Second, this course will study women as lawmakers, as "founding mothers" of twentieth-century constitutions, and laws more generally. We will explore biographies of women lawyers and lawmakers.
Third, we will consider mothers as law-breakers, by engaging the history of mothers in prison, and the current legal issues arising from incarceration of mothers. This component of the course may include field trips to engage the criminal justice system.
MALS 70600 -- Enlightenment and Critique
Monday, 4:15-6:15 PM, Rm. TBA, 3 credits, Prof. Helena Rosenblatt (firstname.lastname@example.org)
The Eighteenth Century Enlightenment is widely seen as a transformative moment in Western culture, one with radical consequences for almost all aspects of Western modern thought. But recent scholarship has also exposed the sexism, racism and imperialism of Enlightenment thought. This course will explore how eighteenth century thinkers perceived of the world outside of Europe. We will consider if the very notion of an “Enlightenment” is Euro-centric and, at best, condescending idea, of little use today and that should perhaps be discarded. We will consider whether regions outside of Europe experienced an Enlightenment too—and, if so, was it different from that of Europe’s? Finally, was there a cross-fertilization between European “enlightened” ideas and those from other countries beyond? With the help of both primary and secondary sources, we will investigate the Enlightenment from a global perspective.
MALS 70800 -- Transformations of Modernity, 1914-present
Thursday, 4:15-6:15 PM, Rm. TBA, 3 credits, Profs. Karen Miller and Andrea Morrell (email@example.com) (firstname.lastname@example.org)
This class will put colonial relations of power at the center of our study, exploring how claims about modernity have been used to both amplify and challenge inequalities on both intimate and global scales. It will interrogate the widely held assumption that “modernity” is linked to liberty, freedom, and state-protected equality. Instead, it will examine the multiple, contested, and conflicting meanings that people have used to understand the concept of modernity from the early 20th century into the present. How, we will ask, have various people used the moniker “modern” and to what end? How have modernity’s opposites – primitivity / backwardness / tradition – also been used to characterize spaces, people, institutions, states, “cultures,” geographies, technologies, etc.? In other words, we will explore the incredibly mixed set of foundations and legacies that shape the notion of modernity, as well as a range of responses from a range of different positions to its contradictory sensibilities. This class is interdisciplinary and will examine these questions through a range of texts, disciplines, and methodologies.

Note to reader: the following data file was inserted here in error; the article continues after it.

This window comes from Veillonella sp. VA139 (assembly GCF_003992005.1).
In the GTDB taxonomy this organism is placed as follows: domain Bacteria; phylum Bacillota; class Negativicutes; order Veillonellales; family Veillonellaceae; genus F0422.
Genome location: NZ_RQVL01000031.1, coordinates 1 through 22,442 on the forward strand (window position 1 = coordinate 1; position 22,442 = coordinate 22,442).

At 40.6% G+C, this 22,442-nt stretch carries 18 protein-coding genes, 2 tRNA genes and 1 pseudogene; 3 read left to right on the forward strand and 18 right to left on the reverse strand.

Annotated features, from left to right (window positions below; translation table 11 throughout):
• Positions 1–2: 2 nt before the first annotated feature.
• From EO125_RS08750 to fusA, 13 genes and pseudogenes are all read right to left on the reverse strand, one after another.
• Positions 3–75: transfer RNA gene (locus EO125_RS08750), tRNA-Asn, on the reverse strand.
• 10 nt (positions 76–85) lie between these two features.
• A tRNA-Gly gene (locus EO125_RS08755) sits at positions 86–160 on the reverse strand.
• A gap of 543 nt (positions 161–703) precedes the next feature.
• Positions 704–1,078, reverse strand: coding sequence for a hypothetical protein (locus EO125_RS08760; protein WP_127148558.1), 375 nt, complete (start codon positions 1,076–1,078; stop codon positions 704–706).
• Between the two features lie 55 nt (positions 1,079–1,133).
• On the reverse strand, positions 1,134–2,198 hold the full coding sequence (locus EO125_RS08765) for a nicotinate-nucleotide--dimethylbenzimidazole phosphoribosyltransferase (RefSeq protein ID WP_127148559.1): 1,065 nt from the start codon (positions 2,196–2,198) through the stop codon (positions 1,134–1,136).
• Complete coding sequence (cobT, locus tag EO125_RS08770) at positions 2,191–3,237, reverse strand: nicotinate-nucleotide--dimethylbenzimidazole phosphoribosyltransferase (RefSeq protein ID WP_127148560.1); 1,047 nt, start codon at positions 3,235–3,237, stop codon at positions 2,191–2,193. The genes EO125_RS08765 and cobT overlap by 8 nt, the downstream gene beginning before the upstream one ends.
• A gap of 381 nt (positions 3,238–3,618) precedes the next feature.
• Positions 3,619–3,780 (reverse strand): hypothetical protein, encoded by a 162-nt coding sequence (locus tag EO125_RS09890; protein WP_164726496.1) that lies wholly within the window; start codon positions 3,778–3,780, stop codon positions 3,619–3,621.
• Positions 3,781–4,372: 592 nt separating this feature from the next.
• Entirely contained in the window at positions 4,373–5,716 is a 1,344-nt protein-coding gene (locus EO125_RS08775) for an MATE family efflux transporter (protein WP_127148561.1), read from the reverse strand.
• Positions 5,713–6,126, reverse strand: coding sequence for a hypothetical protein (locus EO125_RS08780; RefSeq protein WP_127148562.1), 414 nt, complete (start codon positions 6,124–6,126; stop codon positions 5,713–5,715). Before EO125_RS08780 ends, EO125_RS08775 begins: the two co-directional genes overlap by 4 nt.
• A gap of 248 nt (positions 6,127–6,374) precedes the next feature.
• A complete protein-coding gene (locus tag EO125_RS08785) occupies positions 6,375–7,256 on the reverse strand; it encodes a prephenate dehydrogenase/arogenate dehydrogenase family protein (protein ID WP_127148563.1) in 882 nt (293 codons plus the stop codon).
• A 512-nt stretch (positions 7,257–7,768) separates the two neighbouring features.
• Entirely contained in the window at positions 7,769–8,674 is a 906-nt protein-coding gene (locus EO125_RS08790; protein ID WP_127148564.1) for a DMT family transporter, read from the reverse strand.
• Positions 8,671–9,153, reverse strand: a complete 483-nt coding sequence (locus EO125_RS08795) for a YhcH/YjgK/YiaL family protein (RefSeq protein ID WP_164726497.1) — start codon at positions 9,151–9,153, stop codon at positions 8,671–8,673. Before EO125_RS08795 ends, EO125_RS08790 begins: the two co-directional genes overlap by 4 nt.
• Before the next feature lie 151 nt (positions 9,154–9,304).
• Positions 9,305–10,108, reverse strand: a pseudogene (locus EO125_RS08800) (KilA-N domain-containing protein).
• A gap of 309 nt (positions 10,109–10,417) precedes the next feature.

MALS 71200 – The Culture of Fashion
Thursday, 6:30-8:30 PM, Rm. TBA, 3 credits, Prof. Elizabeth Wissinger (email@example.com)
From labor politics, raced and gendered power struggles, the grasp for selfhood, or urgent issues of globalization and sustainability, fashion is a major cultural force that shapes our contemporary world. At the same time, fashion’s history and aesthetics provide a fascinating cultural backdrop within which to examine issues of power, nation building, technology, and meaning making, especially in terms of the impact of modernity on concepts of self, body, and agency within the complex relations of symbols and exchange that make up the fashion system.
Starting with a thorough grounding in theories informing a conceptual approach to fashion, we will explore the politics, technologies, and aesthetics of the fashion system and its histories, by closely reading foundational texts, case studies, and cultural analyses that engage fashion’s ever-changing landscape, especially as it inflects and is inflected by race, class, gender, and power. The course will explore attitudes toward the body as they vary by historical period, especially in terms preoccupations with different body zones within fashion’s evolution. We will also consider the technologies of fashion, and work through the impacts of how productive innovations have affected fashion’s design and making, from the use of ground up beetles to produce the rarest of reds, through to new developments in biodesign, which employ sea kelp to make fibers woven into clothes, or incorporate living organisms into the clothing’s design.